Potential of Nano/Microemulsions for Drugs and Phytochemicals Delivery, 2nd Edition

A special issue of Pharmaceutics (ISSN 1999-4923). This special issue belongs to the section "Drug Delivery and Controlled Release".

Deadline for manuscript submissions: 20 August 2024 | Viewed by 525

Special Issue Editors


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Guest Editor
Pharmaceutical Sciences Graduate Program, Universidade Federal do Rio Grande do Sul, Porto Alegre 90610-000, Brazil
Interests: pharmaceutical technology; nanotechnology; natural products; essential oils
Special Issues, Collections and Topics in MDPI journals

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Guest Editor
Faculty of Pharmacy, Universidade Federal do Rio Grande do Sul, Porto Alegre 90610-000, RS, Brazil
Interests: nanoemulsions; spontaneous emulsification; skin delivery; intranasal delivery; natural products
Special Issues, Collections and Topics in MDPI journals

Special Issue Information

Dear Colleagues,

Nanoemulsions consist of nanoscale oil/water dispersions stabilized by an appropriate surfactant system in which the drug is incorporated into the oil core and/or adsorbed at the interface. They emerged from the parenteral emulsions more than fifty years ago as they offered an appealing alternative for the administration of poorly water-soluble drugs due to their biocompatibility, stability, ability to reduce the toxicity of cytotoxic drugs, and ability to protect drugs from degradation. Nanoemulsions can be prepared using simple and easy scale-up techniques that enable the solubilization of high quantities of hydrophobic compounds, which represent the majority of new chemical- and plant-based entities. In addition, they are the most deeply studied nanostructure systems to encapsulate essential oils, that replace the oily core conferring to its bioactivities. With specific excipients, such as surfactants and polymers, physicochemical properties are improved providing gains in mucoadhesiveness, permeability, and interaction with biological membranes. In this context, the advantages of these relatively simple colloidal systems have expanded their use from the parenteral to other administration routes, such as oral, transdermal, ocular, and nasal.

Taking into consideration the advantages of nanoemulsions, for this Special Issue, original research and review articles addressing recent advances of nanoemulsions formulations for drugs and phytochemicals delivery using different routes of administration are welcomed.

Prof. Dr. Letícia Scherer Koester
Prof. Dr. Helder Teixeira
Guest Editors

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Keywords

  • nanoemulsions
  • natural products
  • essential oils
  • drugs
  • high-pressure homogenization
  • spontaneous emulsification
  • microfluidization
  • biocompatiblity
  • parenteral
  • oral
  • nasal
  • transdermal
  • ocular

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Published Papers (1 paper)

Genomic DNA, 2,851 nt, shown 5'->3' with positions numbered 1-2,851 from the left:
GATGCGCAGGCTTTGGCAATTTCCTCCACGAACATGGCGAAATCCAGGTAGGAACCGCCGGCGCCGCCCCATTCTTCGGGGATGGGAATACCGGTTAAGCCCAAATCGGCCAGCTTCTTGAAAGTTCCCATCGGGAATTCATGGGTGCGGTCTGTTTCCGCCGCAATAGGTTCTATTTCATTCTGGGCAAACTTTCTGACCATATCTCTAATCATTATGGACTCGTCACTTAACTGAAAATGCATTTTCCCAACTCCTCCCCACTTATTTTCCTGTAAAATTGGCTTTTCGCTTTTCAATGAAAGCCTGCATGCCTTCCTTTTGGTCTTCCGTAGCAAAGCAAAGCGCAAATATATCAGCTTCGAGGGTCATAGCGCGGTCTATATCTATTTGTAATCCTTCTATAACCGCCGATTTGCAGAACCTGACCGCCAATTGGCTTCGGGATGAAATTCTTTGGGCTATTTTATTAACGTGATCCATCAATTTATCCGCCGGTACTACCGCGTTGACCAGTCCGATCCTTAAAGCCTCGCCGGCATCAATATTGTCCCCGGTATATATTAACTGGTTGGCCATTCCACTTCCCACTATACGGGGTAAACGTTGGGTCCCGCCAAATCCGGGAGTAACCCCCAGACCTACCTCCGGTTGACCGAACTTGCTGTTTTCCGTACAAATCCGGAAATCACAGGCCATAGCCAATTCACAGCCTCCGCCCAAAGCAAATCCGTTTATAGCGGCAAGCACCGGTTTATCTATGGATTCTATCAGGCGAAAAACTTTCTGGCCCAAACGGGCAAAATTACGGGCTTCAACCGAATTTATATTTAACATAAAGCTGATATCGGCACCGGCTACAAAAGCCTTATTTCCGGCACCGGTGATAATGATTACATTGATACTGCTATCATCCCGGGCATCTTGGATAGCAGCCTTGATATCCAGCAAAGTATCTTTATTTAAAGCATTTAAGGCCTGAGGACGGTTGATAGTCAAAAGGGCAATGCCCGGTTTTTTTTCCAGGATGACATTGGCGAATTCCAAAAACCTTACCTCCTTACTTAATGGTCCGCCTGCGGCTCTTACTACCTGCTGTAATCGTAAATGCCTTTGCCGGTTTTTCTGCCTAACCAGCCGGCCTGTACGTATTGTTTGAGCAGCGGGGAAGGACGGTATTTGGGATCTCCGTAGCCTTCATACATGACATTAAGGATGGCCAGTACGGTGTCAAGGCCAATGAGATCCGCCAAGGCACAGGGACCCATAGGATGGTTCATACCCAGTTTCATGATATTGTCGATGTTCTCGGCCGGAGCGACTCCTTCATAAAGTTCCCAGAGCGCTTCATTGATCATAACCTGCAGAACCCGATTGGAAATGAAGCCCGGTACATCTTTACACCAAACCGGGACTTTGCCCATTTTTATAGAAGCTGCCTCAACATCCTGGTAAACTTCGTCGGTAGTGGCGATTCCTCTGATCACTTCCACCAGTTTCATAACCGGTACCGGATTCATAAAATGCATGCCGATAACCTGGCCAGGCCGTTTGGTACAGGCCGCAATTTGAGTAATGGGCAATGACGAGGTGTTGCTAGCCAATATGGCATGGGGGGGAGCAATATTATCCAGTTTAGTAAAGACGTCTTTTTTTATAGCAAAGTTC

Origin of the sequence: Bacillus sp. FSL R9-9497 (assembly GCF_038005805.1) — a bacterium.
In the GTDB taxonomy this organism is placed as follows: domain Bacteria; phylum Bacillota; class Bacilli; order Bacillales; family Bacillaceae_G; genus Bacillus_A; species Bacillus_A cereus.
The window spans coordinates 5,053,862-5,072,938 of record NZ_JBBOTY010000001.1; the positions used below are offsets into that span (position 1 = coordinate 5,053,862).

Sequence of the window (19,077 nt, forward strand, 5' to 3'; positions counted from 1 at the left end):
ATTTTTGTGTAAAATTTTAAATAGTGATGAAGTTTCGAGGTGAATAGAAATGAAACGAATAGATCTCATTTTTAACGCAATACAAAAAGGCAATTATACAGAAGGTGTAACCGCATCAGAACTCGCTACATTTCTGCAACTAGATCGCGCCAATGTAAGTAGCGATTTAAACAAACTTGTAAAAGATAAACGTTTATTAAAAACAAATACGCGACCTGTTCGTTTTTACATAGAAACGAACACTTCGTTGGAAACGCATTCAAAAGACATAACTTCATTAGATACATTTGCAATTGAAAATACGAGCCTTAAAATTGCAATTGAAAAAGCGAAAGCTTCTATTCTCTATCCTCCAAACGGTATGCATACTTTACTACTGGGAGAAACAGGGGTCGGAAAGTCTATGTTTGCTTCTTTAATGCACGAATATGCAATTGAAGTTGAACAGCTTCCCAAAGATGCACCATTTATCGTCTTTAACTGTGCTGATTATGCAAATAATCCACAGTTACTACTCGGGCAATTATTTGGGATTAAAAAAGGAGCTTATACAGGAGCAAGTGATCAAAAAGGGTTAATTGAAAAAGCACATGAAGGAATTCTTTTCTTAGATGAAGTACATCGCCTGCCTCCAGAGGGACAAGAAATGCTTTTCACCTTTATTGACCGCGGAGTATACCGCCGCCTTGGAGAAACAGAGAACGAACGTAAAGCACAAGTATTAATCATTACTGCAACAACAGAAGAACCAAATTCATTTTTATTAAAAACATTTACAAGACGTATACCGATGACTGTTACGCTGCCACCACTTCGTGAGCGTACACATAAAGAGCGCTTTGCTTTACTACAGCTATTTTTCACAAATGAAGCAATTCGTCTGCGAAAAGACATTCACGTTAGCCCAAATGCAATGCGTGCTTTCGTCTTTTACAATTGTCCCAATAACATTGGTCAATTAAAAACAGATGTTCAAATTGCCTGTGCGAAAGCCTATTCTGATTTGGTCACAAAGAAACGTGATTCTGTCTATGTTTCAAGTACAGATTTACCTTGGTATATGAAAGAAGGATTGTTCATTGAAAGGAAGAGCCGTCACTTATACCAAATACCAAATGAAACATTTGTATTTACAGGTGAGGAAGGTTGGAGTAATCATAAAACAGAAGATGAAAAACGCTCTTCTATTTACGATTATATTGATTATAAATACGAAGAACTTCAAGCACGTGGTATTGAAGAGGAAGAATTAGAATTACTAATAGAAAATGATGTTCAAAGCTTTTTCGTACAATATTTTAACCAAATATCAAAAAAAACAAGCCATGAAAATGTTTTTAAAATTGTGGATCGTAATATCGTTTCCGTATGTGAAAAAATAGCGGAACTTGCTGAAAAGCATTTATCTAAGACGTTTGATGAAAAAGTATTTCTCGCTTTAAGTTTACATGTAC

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Research

13 pages, 3065 KiB  
Article
Topical Nanoemulsions as Delivery Systems for Green Extracts of Pterocaulon balansae Aiming at the Treatment of Sporotrichosis
by Bruna Medeiros-Neves, Daiane Heidrich, Roselena Silvestri Schuh, Nathalya Tesch Brazil, Flávia Nathiely Silveira Fachel, Eduardo Cassel, Rubem Mário Figueiró Vargas, Maria Lúcia Scroferneker, Gilsane Lino von Poser, Letícia Scherer Koester and Helder Ferreira Teixeira
Pharmaceutics 2024, 16(4), 492; https://doi.org/10.3390/pharmaceutics16040492 - 02 Apr 2024
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Abstract
Coumarins are benzopyrones found in several plant genera, including Pterocaulon (Asteraceae). These compounds represent an important source of new treatments, especially as antimicrobial and antifungal agents. In this study, two coumarin-rich extracts from Pterocaulon balansae using green technologies were obtained through aqueous maceration [...] Read more.
Coumarins are benzopyrones found in several plant genera, including Pterocaulon (Asteraceae). These compounds represent an important source of new treatments, especially as antimicrobial and antifungal agents. In this study, two coumarin-rich extracts from Pterocaulon balansae using green technologies were obtained through aqueous maceration (AE) and supercritical fluid extraction (SFE). Such extracts were incorporated into nanoemulsions (NAE and NSFE) composed of a medium-chain triglyceride oil core stabilized by phospholipids. The nanoemulsions exhibited droplet sizes between 127 and 162 nm, pH above 5.0, and viscosity of approximately 1.0 cP, properties compatible with the topical route. The coumarins permeation/retention from formulations through ear porcine skin using Franz-type diffusion cells were evaluated. Whatever the extract, coumarins were distributed in skin layers, especially in the dermis in both intact and impaired (tape stripping) skin. In addition, a significant increase in coumarins that reached up to the receptor fluid was observed for impaired skin, with increases of approximately threefold for NAE and fourfold for NSFE. Finally, antifungal activity of nanoemulsions was evaluated according to minimum inhibitory concentrations, and the values were 250 µg/mL for all strains tested. The overall results demonstrated the feasibility of incorporating P. balansae extracts into nanoemulsions and showed a potential alternative for the treatment of sporotrichosis. Full article
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